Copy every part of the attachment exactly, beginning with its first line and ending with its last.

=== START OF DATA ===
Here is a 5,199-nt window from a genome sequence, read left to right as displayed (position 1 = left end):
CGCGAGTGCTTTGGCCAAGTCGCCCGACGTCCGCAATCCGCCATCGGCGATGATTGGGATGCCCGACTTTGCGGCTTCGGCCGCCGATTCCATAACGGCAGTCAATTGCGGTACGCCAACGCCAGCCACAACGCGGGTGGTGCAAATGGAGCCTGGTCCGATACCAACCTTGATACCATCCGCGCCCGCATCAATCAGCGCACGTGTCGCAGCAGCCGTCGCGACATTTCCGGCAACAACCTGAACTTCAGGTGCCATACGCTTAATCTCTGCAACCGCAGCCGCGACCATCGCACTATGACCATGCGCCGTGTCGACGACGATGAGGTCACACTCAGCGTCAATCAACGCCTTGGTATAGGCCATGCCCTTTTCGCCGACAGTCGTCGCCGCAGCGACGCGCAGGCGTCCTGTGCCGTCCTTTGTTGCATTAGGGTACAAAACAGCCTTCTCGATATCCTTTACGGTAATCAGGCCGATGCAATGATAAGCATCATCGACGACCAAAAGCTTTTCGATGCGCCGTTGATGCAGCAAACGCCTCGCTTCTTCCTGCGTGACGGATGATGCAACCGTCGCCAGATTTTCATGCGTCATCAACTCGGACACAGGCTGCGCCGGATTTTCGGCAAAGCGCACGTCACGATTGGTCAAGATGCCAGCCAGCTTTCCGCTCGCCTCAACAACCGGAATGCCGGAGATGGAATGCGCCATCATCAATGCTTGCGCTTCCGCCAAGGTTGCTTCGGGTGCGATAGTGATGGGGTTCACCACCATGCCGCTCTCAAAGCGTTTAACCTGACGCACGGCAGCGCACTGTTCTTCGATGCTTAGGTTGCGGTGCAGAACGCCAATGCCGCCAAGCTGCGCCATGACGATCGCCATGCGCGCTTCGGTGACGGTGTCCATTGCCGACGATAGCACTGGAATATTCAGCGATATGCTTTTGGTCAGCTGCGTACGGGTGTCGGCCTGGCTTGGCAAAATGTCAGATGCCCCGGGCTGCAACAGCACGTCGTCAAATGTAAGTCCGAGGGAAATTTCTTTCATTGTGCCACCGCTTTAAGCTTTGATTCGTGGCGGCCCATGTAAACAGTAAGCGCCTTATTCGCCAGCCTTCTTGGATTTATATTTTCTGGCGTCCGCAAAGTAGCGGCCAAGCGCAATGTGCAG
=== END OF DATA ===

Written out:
Here is a 5,199-nt window from a genome sequence, read left to right as displayed (position 1 = left end):
CGCGAGTGCTTTGGCCAAGTCGCCCGACGTCCGCAATCCGCCATCGGCGATGATTGGGATGCCCGACTTTGCGGCTTCGGCCGCCGATTCCATAACGGCAGTCAATTGCGGTACGCCAACGCCAGCCACAACGCGGGTGGTGCAAATGGAGCCTGGTCCGATACCAACCTTGATACCATCCGCGCCCGCATCAATCAGCGCACGTGTCGCAGCAGCCGTCGCGACATTTCCGGCAACAACCTGAACTTCAGGTGCCATACGCTTAATCTCTGCAACCGCAGCCGCGACCATCGCACTATGACCATGCGCCGTGTCGACGACGATGAGGTCACACTCAGCGTCAATCAACGCCTTGGTATAGGCCATGCCCTTTTCGCCGACAGTCGTCGCCGCAGCGACGCGCAGGCGTCCTGTGCCGTCCTTTGTTGCATTAGGGTACAAAACAGCCTTCTCGATATCCTTTACGGTAATCAGGCCGATGCAATGATAAGCATCATCGACGACCAAAAGCTTTTCGATGCGCCGTTGATGCAGCAAACGCCTCGCTTCTTCCTGCGTGACGGATGATGCAACCGTCGCCAGATTTTCATGCGTCATCAACTCGGACACAGGCTGCGCCGGATTTTCGGCAAAGCGCACGTCACGATTGGTCAAGATGCCAGCCAGCTTTCCGCTCGCCTCAACAACCGGAATGCCGGAGATGGAATGCGCCATCATCAATGCTTGCGCTTCCGCCAAGGTTGCTTCGGGTGCGATAGTGATGGGGTTCACCACCATGCCGCTCTCAAAGCGTTTAACCTGACGCACGGCAGCGCACTGTTCTTCGATGCTTAGGTTGCGGTGCAGAACGCCAATGCCGCCAAGCTGCGCCATGACGATCGCCATGCGCGCTTCGGTGACGGTGTCCATTGCCGACGATAGCACTGGAATATTCAGCGATATGCTTTTGGTCAGCTGCGTACGGGTGTCGGCCTGGCTTGGCAAAATGTCAGATGCCCCGGGCTGCAACAGCACGTCGTCAAATGTAAGTCCGAGGGAAATTTCTTTCATTGTGCCACCGCTTTAAGCTTTGATTCGTGGCGGCCCATGTAAACAGTAAGCGCCTTATTCGCCAGCCTTCTTGGATTTATATTTTCTGGCGTCCGCAAAGTAGCGGCCAAGCGCAATGTGCAG